``````

Algorithm

• For each point, find the slope from that point to every other point.
• Create an ordered-map and store the total number of collinear points against the slope.
• To maintain the precision level treat the slope as pair ((y2 β y1), (x2 β x1)) instead of ratio and reducing the pair by their gcd before inserting into map.

NOTE An easier albeit naive way to achieve precision is to use double instead of float to calculate any ratio.

• To manage edge cases, create another variable to check for repeating points and create a vertical variable to count the number of points lying on the same vertical line.
• Lastly, maintain a max_count variable to store the maximum number of points lying on the same line

Implementation

Let us have a look at a PYTHON implementation of the algorithm

``````class Point:
def __init__(self, a=0, b=0):
self.x = a
self.y = b

class Solution:
def maxPoints(self, points):
if (len(points)<=2):
return len(points)
max_points = 0
for i in range(0, len(points)):
l = {}
dup = 1
for j in range(0, len(points)):
if (points[i].x==points[j].x and points[i].y==points[j].y and i!=j):
dup+=1
elif i!=j :
if (points[i].x==points[j].x):
l['v'] = l.get('v',0) + 1
elif (points[i].y==points[j].y):
l['h'] = l.get('h',0) + 1
else:   #regular slope
slope = 1.0*(points[i].y-points[j].y)/(points[i].x-points[j].x)
l[slope] = l.get(slope,0)+1
if (len(l)>0):
max_points = max(max_points,max(l.values())+dup)
else:
max_points = max(max_points,dup)
return m
``````

Implementing the algorithm using C++

``````#include <bits/stdc++.h>
#include <vector>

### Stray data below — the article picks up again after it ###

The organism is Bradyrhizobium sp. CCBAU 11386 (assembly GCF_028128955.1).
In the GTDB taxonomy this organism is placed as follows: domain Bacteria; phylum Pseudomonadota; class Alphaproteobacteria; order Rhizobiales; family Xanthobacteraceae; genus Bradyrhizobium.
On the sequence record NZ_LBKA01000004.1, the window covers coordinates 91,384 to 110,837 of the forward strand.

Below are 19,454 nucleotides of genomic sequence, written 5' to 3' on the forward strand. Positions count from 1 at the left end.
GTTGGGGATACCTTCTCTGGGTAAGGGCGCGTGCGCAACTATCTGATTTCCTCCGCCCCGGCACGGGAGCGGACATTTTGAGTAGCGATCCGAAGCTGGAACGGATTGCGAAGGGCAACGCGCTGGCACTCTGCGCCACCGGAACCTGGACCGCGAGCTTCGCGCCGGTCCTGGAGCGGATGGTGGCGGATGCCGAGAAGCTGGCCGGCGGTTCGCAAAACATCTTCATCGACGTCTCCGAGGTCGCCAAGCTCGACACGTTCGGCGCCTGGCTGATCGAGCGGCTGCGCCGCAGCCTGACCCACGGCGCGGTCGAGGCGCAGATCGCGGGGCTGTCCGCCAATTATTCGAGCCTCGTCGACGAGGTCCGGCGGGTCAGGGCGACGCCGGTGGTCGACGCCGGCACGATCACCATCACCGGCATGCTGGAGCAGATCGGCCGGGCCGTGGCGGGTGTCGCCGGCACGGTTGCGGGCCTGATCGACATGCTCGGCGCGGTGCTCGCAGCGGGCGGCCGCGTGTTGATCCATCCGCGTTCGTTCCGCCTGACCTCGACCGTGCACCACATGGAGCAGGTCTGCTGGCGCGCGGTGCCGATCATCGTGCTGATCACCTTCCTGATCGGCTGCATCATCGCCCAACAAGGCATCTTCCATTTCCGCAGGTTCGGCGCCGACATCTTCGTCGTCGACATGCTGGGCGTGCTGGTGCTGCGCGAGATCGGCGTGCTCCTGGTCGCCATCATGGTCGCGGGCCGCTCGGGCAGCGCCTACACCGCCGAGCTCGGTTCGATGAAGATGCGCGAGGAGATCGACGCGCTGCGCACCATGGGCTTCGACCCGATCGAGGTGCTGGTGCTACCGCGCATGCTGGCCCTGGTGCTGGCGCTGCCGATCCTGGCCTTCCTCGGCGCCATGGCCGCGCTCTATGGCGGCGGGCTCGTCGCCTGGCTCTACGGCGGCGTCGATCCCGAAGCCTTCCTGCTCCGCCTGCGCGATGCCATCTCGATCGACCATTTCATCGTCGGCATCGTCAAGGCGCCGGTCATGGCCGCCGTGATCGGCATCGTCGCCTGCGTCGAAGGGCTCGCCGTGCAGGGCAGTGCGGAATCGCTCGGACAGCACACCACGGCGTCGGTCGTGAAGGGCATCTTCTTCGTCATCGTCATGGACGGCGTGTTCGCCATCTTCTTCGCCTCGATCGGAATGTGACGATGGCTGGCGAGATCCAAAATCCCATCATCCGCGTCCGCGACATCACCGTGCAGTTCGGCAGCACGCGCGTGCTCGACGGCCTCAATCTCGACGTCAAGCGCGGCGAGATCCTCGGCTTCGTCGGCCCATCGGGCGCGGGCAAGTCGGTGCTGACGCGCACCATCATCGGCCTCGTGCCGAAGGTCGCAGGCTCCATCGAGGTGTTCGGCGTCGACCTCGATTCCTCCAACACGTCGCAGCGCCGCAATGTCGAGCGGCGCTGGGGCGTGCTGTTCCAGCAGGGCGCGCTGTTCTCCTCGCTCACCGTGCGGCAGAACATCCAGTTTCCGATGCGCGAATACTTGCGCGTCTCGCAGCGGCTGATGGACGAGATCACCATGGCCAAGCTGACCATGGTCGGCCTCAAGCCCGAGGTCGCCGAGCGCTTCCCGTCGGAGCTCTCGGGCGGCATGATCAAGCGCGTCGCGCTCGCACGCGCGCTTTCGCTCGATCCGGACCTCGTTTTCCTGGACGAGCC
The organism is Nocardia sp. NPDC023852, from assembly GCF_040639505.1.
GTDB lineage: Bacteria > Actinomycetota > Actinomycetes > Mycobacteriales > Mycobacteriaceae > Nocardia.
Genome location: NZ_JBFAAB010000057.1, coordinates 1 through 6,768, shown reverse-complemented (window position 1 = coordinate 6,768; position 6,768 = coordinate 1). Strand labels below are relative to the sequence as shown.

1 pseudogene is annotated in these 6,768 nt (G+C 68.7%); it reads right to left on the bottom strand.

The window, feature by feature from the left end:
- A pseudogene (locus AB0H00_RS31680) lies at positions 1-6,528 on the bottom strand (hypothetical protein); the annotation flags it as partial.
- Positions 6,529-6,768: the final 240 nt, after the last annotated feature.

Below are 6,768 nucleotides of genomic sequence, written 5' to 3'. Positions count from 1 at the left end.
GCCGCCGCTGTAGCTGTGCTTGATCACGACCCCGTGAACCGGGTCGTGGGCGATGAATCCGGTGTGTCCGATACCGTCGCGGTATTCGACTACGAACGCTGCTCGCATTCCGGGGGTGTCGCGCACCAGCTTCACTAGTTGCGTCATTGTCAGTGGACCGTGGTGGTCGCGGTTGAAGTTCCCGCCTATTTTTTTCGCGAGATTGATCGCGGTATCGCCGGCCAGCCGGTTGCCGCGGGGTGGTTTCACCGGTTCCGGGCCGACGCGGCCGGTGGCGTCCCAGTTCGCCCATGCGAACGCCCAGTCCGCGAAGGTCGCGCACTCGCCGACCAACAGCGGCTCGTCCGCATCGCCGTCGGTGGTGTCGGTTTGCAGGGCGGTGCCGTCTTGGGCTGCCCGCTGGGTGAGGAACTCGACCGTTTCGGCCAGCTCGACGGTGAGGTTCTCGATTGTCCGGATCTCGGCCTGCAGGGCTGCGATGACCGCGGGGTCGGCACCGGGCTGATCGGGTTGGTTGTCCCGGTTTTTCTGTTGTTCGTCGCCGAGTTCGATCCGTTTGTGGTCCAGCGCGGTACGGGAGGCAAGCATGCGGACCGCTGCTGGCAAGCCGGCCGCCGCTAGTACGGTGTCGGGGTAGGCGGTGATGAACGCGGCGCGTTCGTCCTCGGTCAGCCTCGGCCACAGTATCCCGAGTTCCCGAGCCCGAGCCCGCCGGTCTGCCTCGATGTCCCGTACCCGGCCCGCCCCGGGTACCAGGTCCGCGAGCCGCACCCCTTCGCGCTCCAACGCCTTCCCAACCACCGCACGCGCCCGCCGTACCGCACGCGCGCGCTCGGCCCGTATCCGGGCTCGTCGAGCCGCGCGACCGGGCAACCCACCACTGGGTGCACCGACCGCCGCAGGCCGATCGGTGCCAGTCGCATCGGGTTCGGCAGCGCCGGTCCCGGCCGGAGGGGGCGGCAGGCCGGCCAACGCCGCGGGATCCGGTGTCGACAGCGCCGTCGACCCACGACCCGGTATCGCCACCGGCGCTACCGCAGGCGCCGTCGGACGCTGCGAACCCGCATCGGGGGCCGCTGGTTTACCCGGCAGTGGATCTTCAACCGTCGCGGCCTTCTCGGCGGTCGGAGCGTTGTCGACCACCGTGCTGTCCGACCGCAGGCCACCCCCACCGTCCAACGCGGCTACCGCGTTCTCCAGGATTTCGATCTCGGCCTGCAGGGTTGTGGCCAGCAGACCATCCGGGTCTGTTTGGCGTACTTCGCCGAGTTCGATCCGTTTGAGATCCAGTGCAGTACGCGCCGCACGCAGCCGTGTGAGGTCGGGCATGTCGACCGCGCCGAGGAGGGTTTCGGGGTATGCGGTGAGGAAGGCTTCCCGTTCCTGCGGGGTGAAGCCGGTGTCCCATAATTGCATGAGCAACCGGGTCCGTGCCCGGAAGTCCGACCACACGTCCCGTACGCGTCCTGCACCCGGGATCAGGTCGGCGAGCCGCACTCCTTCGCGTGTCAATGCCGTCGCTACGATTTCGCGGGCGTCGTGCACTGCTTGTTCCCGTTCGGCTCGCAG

using namespace std;

int gcd(int a, int b)
{
if (a == 0)
return b;
return gcd(b % a, a);
}
int maxPoints(vector<vector<int>> & points) {
int max_count = 0;
int n = points.size();
if(n < 3)
return n;
for(int i = 0;i<n;i++){
map<pair<int,int>, int> mp;
for(int  j = 0;j<n;j++){
if(i != j){
int dy = (points[j][1] - points[i][1]);
int dx = (points[j][0] - points[i][0]);
int g =  gcd(dy,dx);
mp[{dy/g,dx/g}]++;
}
}
for(auto p : mp){
max_count = max(max_count,p.second);
}
}
return max_count+1;

}

int main(){
vector<vector<int>> arr={{-1, 1}, {0, 0}, {1, 1}, {2, 2},{3, 3}, {3, 4}};
cout<<"The number of points on a common line is: " <<maxPoints(arr);
return 0;
}
``````
``````OUTPUT:
The maximum number of points on the same line: 4
``````

Time-Complexity

Since we have 2 nested loops running from 1 to n (number of points) the time-complexity is n^2. In the inner loop we have a gcd function which is executed in logn time.

Therefore, the overall time complexity of this algorithm is:

• Worst case time complexity: `Ξ(n^2 * log n)`
• Average case time complexity: `Ξ(n^2 * log n)`
• Best case time complexity: `Ξ(n^2 * log n)`

Space-Complexity

We use extra 'n' space in the mapping algorithm to store and compare the slopes of n points and hence the overall space complexity is: `Ξ(n)`

# COMPARISON OF APPROACHES

Complexity Naive Approach Mapping Slopes Approach
Time-Complexity n^3 n^2 * log n
Space Complexity 1 n

# APPLICATIONS

• An advanced algorithm based on the same premise as this problem is used to launch missiles.
• It is used used in other computational geometry problems.

## Question

#### Which approach is the most time-efficient for finding the maximum number of points in a line

Mapping the slopes
Two-pointer approach
Radix Sort and Two pointer approach are unrelated to this problem. The time-complexity of Brute Force or Naive approach is `Θ(n^3)`
The time-complexity of Mapping-Slopes approach is `Θ(n^2 * logn)`